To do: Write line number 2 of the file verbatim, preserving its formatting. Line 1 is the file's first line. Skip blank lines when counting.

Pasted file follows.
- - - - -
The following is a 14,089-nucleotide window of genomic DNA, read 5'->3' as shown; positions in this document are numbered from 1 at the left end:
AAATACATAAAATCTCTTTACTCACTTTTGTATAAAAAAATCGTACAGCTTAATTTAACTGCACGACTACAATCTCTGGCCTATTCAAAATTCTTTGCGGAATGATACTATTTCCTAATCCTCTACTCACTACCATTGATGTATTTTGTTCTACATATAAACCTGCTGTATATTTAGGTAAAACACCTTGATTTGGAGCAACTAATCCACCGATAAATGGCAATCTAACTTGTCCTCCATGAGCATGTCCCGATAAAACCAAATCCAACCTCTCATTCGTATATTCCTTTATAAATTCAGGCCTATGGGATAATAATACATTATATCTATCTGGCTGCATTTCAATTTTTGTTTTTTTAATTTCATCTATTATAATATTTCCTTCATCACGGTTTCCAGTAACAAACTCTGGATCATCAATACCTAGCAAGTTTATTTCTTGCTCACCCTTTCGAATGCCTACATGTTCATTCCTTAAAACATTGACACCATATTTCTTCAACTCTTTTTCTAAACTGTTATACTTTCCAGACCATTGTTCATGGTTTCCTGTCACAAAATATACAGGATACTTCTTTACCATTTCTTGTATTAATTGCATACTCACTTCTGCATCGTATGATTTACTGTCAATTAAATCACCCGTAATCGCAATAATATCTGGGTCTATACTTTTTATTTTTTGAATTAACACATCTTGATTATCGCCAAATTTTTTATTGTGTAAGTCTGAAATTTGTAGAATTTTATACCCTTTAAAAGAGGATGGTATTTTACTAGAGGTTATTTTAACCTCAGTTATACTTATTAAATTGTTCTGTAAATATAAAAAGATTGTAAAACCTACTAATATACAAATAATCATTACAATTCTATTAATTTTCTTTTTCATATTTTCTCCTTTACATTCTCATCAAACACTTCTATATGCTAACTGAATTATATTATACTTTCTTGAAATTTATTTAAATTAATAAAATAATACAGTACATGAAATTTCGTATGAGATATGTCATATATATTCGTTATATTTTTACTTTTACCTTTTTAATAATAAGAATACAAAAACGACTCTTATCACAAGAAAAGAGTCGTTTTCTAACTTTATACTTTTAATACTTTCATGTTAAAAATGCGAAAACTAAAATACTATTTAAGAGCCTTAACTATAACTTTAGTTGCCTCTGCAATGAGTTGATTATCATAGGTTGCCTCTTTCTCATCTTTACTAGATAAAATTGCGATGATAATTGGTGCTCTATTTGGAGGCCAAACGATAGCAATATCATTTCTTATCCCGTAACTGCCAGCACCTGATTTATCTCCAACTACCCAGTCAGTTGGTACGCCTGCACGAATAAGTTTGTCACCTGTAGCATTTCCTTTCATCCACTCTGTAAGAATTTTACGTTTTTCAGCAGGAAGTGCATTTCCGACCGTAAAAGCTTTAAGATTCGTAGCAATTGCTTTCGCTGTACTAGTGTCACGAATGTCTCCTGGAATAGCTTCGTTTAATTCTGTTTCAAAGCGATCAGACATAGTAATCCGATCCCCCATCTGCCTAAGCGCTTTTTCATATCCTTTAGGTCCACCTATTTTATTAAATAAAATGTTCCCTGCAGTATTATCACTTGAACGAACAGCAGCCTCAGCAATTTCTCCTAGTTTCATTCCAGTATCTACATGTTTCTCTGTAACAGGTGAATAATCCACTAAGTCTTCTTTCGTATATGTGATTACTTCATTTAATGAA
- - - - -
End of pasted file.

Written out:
AAATACATAAAATCTCTTTACTCACTTTTGTATAAAAAAATCGTACAGCTTAATTTAACTGCACGACTACAATCTCTGGCCTATTCAAAATTCTTTGCGGAATGATACTATTTCCTAATCCTCTACTCACTACCATTGATGTATTTTGTTCTACATATAAACCTGCTGTATATTTAGGTAAAACACCTTGATTTGGAGCAACTAATCCACCGATAAATGGCAATCTAACTTGTCCTCCATGAGCATGTCCCGATAAAACCAAATCCAACCTCTCATTCGTATATTCCTTTATAAATTCAGGCCTATGGGATAATAATACATTATATCTATCTGGCTGCATTTCAATTTTTGTTTTTTTAATTTCATCTATTATAATATTTCCTTCATCACGGTTTCCAGTAACAAACTCTGGATCATCAATACCTAGCAAGTTTATTTCTTGCTCACCCTTTCGAATGCCTACATGTTCATTCCTTAAAACATTGACACCATATTTCTTCAACTCTTTTTCTAAACTGTTATACTTTCCAGACCATTGTTCATGGTTTCCTGTCACAAAATATACAGGATACTTCTTTACCATTTCTTGTATTAATTGCATACTCACTTCTGCATCGTATGATTTACTGTCAATTAAATCACCCGTAATCGCAATAATATCTGGGTCTATACTTTTTATTTTTTGAATTAACACATCTTGATTATCGCCAAATTTTTTATTGTGTAAGTCTGAAATTTGTAGAATTTTATACCCTTTAAAAGAGGATGGTATTTTACTAGAGGTTATTTTAACCTCAGTTATACTTATTAAATTGTTCTGTAAATATAAAAAGATTGTAAAACCTACTAATATACAAATAATCATTACAATTCTATTAATTTTCTTTTTCATATTTTCTCCTTTACATTCTCATCAAACACTTCTATATGCTAACTGAATTATATTATACTTTCTTGAAATTTATTTAAATTAATAAAATAATACAGTACATGAAATTTCGTATGAGATATGTCATATATATTCGTTATATTTTTACTTTTACCTTTTTAATAATAAGAATACAAAAACGACTCTTATCACAAGAAAAGAGTCGTTTTCTAACTTTATACTTTTAATACTTTCATGTTAAAAATGCGAAAACTAAAATACTATTTAAGAGCCTTAACTATAACTTTAGTTGCCTCTGCAATGAGTTGATTATCATAGGTTGCCTCTTTCTCATCTTTACTAGATAAAATTGCGATGATAATTGGTGCTCTATTTGGAGGCCAAACGATAGCAATATCATTTCTTATCCCGTAACTGCCAGCACCTGATTTATCTCCAACTACCCAGTCAGTTGGTACGCCTGCACGAATAAGTTTGTCACCTGTAGCATTTCCTTTCATCCACTCTGTAAGAATTTTACGTTTTTCAGCAGGAAGTGCATTTCCGACCGTAAAAGCTTTAAGATTCGTAGCAATTGCTTTCGCTGTACTAGTGTCACGAATGTCTCCTGGAATAGCTTCGTTTAATTCTGTTTCAAAGCGATCAGACATAGTAATCCGATCCCCCATCTGCCTAAGCGCTTTTTCATATCCTTTAGGTCCACCTATTTTATTAAATAAAATGTTCCCTGCAGTATTATCACTTGAACGAACAGCAGCCTCAGCAATTTCTCCTAGTTTCATTCCAGTATCTACATGTTTCTCTGTAACAGGTGAATAATCCACTAAGTCTTCTTTCGTATATGTGATTACTTCATTTAATGAA